Strange phenomena: ANC leaders contradicting policy – Terence Corrigan

CAPE TOWN — First, we had Finance Minister Tito Mboweni speaking in direct contradiction of his own party’s socialist policies during his recent mid-term budget speech, now we have President Cyril Ramaphosa disavowing the idea of White Monopoly Capital (WMC). Both leaders are blatantly swimming against prevailing ruling party policy and legislative tide. Does this represent an incipient sea-change in how the party is adapting to our mounting economic crisis? Is the ruling party learning from its debilitating mistakes, (it seems Mboweni and Ramaphosa are), or are these just polished political seductions aimed at woo-ing global investors? If the latter is true it’s a dangerous game because it will white-ant trust and compound the long-term cost. This timely analysis by the IRR’s Project Manager, Terence Corrigan, tries to make sense of the dramatic contradictions. The political pair are making unaccustomed clarion calls, but whether the mind-washed troops will follow the disruptors out of the ideological trenches is anyone’s guess. The real leadership test will surely come in convincing the party faithful that they’re not selling out to the evil capitalists but adopting a pragmatic strategy that will help them deliver on the principles of the Freedom Charter. It’s literally a change in ideological view. – Chris Bateman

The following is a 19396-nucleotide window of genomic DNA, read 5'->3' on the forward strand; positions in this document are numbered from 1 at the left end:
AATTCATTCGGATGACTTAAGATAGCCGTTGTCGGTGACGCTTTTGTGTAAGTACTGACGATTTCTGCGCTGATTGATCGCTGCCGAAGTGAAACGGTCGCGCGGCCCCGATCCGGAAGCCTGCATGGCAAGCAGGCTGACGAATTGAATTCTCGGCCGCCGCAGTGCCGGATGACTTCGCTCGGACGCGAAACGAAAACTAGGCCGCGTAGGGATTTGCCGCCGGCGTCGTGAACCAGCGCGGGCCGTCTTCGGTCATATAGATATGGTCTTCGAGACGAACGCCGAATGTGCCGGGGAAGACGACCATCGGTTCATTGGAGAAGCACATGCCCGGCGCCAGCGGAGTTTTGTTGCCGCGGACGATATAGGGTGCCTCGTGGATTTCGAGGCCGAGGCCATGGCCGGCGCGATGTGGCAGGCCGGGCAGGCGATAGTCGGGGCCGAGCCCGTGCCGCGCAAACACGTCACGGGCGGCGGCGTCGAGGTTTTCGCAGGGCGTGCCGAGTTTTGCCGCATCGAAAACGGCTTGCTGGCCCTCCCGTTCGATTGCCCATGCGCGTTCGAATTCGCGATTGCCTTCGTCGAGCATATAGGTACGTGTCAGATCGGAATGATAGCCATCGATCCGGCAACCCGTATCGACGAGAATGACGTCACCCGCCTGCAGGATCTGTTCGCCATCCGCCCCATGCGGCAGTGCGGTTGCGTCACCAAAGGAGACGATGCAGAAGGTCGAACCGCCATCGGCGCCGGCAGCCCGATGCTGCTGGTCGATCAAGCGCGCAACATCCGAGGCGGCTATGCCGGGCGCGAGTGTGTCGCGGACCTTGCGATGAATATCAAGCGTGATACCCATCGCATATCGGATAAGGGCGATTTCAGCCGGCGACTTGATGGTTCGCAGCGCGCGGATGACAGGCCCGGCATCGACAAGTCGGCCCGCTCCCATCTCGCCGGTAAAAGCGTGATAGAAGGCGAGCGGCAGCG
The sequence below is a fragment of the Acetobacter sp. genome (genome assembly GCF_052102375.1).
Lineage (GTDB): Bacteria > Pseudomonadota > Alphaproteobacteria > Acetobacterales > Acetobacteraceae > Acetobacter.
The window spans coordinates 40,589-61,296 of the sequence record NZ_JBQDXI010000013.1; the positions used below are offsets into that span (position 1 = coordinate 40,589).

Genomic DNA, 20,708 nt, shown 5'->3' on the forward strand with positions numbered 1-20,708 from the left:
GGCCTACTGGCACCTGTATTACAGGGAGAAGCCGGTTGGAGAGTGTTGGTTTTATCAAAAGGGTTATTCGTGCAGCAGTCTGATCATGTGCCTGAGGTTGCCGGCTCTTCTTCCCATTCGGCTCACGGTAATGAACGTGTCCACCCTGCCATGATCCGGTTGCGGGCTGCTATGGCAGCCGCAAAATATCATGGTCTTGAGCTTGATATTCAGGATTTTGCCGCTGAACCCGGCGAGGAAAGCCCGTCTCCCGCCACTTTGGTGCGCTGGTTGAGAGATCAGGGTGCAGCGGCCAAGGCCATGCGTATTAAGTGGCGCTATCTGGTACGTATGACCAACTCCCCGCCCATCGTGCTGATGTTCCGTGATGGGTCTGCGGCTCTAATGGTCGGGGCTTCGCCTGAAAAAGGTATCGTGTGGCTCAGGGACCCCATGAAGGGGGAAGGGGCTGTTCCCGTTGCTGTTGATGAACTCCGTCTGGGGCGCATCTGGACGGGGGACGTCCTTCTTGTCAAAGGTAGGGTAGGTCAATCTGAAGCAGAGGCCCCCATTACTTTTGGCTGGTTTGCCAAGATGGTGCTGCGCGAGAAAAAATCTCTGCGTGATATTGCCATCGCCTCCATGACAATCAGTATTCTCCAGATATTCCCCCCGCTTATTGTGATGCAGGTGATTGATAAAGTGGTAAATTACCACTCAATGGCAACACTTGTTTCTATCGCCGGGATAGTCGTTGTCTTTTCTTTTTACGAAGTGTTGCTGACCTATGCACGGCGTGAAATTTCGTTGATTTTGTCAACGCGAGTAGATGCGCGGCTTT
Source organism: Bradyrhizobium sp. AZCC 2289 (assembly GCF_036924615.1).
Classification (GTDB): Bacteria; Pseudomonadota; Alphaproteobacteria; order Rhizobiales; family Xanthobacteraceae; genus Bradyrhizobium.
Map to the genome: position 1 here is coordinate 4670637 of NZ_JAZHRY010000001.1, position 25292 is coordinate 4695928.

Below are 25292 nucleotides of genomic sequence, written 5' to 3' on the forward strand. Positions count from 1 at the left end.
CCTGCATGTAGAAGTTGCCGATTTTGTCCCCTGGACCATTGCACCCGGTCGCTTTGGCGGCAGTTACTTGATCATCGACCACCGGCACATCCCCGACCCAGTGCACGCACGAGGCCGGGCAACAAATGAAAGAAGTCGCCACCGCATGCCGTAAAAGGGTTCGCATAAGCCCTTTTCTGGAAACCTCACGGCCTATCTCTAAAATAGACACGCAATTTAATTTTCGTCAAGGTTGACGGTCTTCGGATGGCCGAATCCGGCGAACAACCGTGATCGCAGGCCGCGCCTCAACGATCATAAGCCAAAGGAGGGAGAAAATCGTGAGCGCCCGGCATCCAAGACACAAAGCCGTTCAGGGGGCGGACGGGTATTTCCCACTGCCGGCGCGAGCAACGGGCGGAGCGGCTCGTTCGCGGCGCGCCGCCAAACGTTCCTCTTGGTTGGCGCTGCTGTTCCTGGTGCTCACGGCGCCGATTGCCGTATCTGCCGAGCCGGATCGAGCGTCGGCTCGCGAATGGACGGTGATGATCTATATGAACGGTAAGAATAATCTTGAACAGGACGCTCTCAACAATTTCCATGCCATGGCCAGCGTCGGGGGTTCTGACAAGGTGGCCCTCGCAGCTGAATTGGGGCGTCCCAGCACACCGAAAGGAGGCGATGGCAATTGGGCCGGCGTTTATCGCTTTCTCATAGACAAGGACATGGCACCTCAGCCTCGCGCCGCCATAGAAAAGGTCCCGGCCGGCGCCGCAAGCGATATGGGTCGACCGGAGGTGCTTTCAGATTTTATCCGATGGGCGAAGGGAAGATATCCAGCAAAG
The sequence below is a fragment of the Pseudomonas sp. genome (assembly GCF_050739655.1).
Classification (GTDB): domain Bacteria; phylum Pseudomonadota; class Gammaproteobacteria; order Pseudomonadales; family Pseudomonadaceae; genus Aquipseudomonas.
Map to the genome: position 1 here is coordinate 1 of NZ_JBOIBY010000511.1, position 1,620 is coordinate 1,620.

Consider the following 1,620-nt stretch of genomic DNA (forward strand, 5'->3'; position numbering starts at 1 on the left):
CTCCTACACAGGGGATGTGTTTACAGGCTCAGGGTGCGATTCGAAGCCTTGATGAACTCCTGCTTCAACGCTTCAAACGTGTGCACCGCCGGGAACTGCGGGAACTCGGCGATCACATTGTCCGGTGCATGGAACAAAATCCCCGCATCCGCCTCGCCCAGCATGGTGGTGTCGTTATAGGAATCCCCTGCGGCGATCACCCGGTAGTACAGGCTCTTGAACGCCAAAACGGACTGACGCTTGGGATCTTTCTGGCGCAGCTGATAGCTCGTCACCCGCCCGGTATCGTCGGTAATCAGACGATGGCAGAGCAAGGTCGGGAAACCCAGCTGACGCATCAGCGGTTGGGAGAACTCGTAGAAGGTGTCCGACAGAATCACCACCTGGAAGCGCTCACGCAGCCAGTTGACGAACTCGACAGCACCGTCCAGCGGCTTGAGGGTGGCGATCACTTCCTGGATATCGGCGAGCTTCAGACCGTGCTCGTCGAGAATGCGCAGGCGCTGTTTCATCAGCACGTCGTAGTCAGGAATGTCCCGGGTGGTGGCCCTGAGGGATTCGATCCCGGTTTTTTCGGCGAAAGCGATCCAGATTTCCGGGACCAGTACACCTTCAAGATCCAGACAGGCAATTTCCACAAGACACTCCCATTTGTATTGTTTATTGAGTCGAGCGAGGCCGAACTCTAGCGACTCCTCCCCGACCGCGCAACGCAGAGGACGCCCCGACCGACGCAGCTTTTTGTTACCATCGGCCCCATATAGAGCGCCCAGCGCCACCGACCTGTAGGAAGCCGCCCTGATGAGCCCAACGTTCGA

By Terence Corrigan*

An important detail of the recent Investment Summit was President Ramaphosa’s disavowal of the idea of White Monopoly Capital, and (presumably) all that adheres to the label.

In widely-reported remarks he expressed regret at the manner in which business and government had interacted, and for the attitude that some of his colleagues had vocally adopted. ‘We treated them like enemies and … White Monopoly Capital, and all that … that must end today,’ he said.

Cyril Ramaphosa, SA president, NHI
President Cyril Ramaphosa.

For a country accustomed to accusation, grievance and self-justification, Ramaphosa’s words were a surprise.

It is also, potentially, deeply meaningful. Despite elaborate architecture to facilitate dialogue among the ‘social partners’, the relationship between South African business and government has long been a strained one.

Much of this is a consequence of the political and ideological commitments of the ruling African National Congress (ANC). Identifying itself firmly as a party of the ‘left’, intimately tied to trade union and communist allies, and deeply influenced in its thinking by a strong strain of Marxism, an ambivalent, even hostile, orientation towards business has been hardwired into the ANC’s DNA. In its 2012 Strategy and Tactics document, for example, it put this clearly: ‘The relationship between the national democratic state and private capital is one of unity and struggle, co-operation and contestation’.

Thus, while acknowledging the need for the benefits that business confers on society – employment, taxes and so on – ANC spokespeople have often been intemperate in their rhetoric around it. ‘White Monopoly Capital’ is but one such insulting formulation, and hardly the most extreme. Early last year, for example, in response to revelations about collusion between banks, the ANC Women’s League denounced the institutions’ ‘typical capitalist bloodsucking character’. A revealing remark indeed, and one that is not unique to this instance.